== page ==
From "Answers To Your Bible Version Questions" ©2001 David W. Daniels.
Reproduced by permission
Question: Why are some words in the KJV italicized? I don't see this in other versions. Why don't they do this if it's a good thing to do?
Answer: The italics usually are a simple way of telling us when the word in English is not in the Hebrew or the Greek. There is only one exception to this rule. I will discuss this in a moment.
The King James translators had a simple goal: to communicate God's words in the English language. They were quite honest. When the word they needed to communicate the Greek or Hebrew sentence into English was missing, they wrote the word, but in italics. There are two ways in which this happened.
"And every spirit that confesseth not that Jesus Christ is come in the flesh is not of God: and this is that spirit of antichrist, whereof ye have heard that it should come; and even now already is it in the world." (1 John 4:3)
It is less clear to write, "and this is that of antichrist." "That what?" you will ask. That spirit. To avoid confusion, they supplied in English a word that you could understand from knowing the Greek, but which wasn't directly said in the Bible language.
Where the words were in the original, but they didn't have enough evidence at the time. God's help in preservation of His words is found in an unusual way in 1 John 2:23:
"Whosoever denieth the Son, the same hath not the Father: [but] he that acknowledgeth the Son hath the Father also."
Look at the verse again. This is a bit more complex. The word [but] is not in any manuscript, period. It is needed, however to show the contrast to English readers. That is like the regular italics in the rest of the King James Bible.
But wait! A full 1/2 of this verse is in italics! How could this be? It's simple: the King James translators were very honest. They found some Greek manuscripts at the time that had the verse and others that didn't. But they had enough evidence from other languages that did, and a very good reason why the verse might have been mistakenly removed by a copyist — homoeoteleuton.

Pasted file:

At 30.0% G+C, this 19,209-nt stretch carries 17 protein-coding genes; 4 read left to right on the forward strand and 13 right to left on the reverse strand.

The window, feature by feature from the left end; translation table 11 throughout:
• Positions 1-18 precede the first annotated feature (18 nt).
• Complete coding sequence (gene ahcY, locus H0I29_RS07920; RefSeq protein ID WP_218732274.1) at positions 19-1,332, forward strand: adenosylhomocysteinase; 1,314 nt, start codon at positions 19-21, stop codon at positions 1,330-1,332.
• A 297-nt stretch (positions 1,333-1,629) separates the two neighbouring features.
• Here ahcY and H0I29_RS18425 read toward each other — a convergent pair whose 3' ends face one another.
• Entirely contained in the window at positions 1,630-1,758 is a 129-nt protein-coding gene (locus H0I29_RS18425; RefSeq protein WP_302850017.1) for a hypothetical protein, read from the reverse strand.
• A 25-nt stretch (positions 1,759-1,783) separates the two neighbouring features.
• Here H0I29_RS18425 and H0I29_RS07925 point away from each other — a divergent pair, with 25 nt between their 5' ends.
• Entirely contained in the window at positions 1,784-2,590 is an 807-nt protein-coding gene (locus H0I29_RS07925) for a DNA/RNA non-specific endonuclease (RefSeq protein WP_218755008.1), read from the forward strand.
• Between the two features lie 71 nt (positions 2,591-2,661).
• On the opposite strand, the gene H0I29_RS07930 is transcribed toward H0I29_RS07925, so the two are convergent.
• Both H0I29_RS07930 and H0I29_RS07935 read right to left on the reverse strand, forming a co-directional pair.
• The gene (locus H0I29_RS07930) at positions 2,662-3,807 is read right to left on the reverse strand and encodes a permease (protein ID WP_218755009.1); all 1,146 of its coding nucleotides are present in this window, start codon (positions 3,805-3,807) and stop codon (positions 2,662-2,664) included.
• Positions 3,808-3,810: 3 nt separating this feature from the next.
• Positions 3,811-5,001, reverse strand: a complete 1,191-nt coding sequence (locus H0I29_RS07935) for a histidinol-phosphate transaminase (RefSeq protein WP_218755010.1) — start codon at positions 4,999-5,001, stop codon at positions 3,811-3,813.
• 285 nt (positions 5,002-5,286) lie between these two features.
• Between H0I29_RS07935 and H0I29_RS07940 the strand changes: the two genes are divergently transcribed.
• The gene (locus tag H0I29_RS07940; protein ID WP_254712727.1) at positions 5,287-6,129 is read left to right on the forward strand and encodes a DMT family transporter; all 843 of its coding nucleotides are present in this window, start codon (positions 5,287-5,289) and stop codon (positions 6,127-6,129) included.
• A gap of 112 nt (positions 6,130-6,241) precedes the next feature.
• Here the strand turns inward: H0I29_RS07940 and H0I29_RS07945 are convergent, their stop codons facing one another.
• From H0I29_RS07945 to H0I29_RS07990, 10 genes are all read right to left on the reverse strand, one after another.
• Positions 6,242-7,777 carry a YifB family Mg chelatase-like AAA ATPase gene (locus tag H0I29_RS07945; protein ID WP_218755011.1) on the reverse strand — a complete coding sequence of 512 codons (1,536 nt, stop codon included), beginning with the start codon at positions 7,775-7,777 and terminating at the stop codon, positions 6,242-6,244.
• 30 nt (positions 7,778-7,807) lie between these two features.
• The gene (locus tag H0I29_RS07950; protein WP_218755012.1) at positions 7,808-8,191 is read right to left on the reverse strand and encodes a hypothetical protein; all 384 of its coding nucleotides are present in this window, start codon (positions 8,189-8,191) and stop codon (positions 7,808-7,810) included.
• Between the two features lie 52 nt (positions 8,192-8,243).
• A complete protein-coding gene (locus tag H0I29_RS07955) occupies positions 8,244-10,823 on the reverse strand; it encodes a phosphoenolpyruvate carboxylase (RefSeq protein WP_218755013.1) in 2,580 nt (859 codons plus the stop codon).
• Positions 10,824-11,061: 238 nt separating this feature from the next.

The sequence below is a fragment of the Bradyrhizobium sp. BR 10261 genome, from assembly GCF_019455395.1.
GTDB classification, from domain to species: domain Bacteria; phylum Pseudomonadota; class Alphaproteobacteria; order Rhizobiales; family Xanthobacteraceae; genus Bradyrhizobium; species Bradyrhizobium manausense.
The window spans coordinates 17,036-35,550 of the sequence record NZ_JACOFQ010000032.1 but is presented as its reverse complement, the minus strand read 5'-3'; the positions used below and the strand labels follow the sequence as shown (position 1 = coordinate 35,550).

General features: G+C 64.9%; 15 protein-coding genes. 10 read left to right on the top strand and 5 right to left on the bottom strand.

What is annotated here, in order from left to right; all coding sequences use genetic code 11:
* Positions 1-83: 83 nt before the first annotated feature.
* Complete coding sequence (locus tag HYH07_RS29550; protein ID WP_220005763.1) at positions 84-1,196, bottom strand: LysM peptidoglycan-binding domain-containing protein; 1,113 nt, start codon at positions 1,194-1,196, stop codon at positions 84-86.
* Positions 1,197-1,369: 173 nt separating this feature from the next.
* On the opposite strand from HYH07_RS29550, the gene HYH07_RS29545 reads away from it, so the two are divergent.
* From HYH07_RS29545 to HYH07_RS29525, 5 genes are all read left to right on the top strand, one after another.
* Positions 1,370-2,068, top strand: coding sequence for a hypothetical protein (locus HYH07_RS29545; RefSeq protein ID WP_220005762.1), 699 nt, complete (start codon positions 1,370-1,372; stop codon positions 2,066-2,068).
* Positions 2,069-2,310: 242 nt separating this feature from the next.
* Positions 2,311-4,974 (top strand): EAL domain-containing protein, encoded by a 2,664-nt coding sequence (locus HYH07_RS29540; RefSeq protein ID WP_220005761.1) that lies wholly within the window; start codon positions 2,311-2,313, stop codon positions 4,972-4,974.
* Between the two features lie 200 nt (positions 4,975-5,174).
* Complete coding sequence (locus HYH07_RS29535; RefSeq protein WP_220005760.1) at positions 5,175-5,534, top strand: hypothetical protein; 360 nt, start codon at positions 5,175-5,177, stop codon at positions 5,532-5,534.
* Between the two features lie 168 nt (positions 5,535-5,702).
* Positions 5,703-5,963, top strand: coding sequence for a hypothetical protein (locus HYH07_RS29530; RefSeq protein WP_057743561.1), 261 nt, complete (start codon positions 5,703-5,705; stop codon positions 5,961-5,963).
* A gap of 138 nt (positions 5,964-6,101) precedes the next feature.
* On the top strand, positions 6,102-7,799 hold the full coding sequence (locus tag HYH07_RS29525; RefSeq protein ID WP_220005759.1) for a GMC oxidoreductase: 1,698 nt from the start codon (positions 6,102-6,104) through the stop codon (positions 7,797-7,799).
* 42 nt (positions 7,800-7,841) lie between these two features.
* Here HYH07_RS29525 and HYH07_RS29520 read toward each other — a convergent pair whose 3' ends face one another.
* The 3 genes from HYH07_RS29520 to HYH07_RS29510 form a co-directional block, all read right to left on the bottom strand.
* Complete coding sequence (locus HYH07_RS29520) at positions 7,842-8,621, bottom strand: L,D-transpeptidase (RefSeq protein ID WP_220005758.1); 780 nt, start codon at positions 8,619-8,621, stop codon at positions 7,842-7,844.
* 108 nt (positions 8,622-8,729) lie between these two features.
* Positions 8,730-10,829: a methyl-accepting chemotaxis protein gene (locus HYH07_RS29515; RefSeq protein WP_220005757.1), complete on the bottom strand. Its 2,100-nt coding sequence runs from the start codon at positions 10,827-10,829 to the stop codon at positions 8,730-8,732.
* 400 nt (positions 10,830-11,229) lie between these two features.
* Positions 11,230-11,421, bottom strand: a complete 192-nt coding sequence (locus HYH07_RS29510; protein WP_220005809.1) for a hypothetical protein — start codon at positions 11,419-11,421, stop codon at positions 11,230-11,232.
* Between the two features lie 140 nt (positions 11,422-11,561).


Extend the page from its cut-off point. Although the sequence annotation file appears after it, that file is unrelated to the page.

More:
That big Greek word simply means, "having the same ending." The phrase "hath the Father" is at the end of both parts of the verse. In Greek it looks like this: As the copyist looked back and forth between the original and his copy, his eye could have skipped to that same phrase at the end of the verse. Thinking he had already written it, he would have moved on, thus leaving out the last part of this verse.
In order to be truthful, the King James translators included the 2nd 1/2 of the verse, because it belongs there. But to be fair with what they had in front of them, they put that 1/2 verse in italics.
The King James Translators Vindicated
But the best part is that history has shown the King James translators correct! As many more minuscule manuscripts (Greek scriptures with all lower-case letters) were found, many more contained the verse. Of course it was found in many early translations. But in the biggest irony for the King James haters: it was even found in the Alexandrian perversions! The pro-Alexandrian "scholars" could not say the King James translators were wrong, since it even appeared in their own corrupt copies!
The Bottom Line
The main point is this: God made sure the King James Bible was not only an accurate and excellent translation of His words in English, He even made sure they were quite honest in their use of italics. Some have even gone so far as to say, "even the italics are inspired." What I will conclude is this: God watched over every word of His Bible in English, the King James Bible (or Authorized Version), to be sure we would have God's preserved words in our powerful and influential language. And this has been confirmed time and again, every time I research what is in the King James Bible.
God bless you as you learn from His preserved, even italicized, words.